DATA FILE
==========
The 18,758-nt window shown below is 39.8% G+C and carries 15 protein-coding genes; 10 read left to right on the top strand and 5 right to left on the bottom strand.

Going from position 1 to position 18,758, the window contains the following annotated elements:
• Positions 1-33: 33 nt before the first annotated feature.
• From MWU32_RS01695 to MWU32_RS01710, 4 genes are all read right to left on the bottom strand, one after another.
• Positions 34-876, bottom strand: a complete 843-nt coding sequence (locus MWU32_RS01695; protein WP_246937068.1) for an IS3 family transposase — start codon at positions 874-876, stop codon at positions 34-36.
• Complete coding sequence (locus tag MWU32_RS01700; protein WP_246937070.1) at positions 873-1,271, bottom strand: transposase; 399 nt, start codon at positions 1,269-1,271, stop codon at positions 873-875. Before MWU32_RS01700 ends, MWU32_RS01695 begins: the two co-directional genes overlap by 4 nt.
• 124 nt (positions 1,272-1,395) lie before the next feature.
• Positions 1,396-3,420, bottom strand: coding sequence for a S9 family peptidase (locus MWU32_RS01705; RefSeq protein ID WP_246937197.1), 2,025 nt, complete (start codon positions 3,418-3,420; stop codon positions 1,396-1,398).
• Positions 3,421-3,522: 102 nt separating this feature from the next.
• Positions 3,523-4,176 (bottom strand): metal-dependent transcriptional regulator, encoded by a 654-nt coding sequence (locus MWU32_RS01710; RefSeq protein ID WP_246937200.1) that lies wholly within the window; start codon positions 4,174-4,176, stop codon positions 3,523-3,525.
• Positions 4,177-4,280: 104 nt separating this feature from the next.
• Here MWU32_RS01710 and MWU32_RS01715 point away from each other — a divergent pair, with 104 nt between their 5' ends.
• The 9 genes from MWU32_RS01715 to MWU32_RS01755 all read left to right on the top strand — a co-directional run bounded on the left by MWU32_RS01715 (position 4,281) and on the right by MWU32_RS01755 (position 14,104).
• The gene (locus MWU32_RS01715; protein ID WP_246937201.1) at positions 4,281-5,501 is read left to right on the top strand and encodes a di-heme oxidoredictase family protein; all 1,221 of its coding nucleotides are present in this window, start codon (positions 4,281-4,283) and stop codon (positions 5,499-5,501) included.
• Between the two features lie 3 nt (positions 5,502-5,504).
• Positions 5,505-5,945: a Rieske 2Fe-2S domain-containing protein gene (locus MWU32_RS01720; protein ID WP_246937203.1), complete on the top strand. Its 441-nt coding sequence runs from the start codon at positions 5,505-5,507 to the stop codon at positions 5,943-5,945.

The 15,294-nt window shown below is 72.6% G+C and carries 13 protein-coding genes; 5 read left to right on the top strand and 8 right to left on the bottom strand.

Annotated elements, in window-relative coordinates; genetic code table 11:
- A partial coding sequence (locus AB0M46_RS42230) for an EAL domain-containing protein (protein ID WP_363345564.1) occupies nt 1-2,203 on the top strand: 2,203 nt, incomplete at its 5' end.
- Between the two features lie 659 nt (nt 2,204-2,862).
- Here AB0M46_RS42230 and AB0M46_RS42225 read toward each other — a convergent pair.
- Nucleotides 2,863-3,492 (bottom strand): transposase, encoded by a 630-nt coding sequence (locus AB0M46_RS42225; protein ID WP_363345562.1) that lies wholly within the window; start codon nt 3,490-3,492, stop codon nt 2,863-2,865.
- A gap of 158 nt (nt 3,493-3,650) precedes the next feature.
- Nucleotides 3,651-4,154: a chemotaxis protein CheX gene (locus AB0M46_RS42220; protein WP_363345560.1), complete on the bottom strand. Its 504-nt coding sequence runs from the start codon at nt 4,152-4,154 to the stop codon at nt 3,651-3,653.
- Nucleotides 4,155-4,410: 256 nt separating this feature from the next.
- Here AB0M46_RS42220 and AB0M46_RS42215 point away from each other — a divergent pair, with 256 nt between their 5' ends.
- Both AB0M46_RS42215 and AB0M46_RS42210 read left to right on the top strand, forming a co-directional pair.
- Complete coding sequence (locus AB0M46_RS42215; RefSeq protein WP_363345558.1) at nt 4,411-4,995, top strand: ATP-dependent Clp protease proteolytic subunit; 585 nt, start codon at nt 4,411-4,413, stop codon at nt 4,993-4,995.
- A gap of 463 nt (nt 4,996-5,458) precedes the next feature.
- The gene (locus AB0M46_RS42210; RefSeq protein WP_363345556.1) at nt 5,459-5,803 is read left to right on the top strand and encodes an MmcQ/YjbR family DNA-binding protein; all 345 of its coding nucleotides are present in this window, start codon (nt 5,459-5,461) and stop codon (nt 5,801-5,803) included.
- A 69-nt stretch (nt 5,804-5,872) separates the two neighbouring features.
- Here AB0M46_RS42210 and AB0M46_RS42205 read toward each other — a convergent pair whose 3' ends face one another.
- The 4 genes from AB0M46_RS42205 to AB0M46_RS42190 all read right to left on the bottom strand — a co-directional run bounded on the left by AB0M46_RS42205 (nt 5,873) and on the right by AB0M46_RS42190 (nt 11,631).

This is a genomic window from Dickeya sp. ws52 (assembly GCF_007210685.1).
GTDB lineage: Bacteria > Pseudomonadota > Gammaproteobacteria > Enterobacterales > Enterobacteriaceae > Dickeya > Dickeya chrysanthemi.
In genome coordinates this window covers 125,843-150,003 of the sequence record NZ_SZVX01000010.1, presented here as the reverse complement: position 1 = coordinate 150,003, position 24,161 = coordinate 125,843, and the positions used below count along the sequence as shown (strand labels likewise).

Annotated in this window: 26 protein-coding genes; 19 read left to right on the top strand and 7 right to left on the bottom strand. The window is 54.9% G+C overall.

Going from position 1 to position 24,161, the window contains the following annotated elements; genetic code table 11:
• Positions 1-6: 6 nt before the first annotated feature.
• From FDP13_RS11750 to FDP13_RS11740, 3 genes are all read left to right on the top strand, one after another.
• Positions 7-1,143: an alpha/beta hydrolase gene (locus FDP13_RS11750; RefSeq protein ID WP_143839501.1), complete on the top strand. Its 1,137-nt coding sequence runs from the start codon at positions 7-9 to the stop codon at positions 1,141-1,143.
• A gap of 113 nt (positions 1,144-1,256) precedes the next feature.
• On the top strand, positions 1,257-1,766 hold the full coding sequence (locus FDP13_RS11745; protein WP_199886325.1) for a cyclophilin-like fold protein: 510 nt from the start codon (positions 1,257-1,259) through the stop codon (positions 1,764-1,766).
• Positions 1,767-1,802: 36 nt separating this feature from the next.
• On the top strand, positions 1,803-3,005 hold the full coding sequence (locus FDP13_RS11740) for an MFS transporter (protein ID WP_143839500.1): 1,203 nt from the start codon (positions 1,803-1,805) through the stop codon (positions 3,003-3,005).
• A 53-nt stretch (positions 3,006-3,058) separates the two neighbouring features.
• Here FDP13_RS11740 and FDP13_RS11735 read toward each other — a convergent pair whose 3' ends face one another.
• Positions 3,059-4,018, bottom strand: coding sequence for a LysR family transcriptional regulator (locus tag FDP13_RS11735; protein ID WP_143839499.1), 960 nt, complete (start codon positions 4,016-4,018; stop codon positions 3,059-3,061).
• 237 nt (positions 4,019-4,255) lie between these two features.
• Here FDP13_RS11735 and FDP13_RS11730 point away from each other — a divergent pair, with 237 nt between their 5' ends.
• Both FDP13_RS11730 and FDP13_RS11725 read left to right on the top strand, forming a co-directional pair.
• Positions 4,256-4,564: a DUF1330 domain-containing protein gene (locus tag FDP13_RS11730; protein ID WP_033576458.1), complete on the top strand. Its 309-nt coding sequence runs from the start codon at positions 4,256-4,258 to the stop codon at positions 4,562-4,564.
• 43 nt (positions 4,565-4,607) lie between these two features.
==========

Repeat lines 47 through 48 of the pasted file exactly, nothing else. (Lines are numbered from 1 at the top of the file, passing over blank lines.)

• Here FDP13_RS11740 and FDP13_RS11735 read toward each other — a convergent pair whose 3' ends face one another.
• Positions 3,059-4,018, bottom strand: coding sequence for a LysR family transcriptional regulator (locus tag FDP13_RS11735; protein ID WP_143839499.1), 960 nt, complete (start codon positions 4,016-4,018; stop codon positions 3,059-3,061).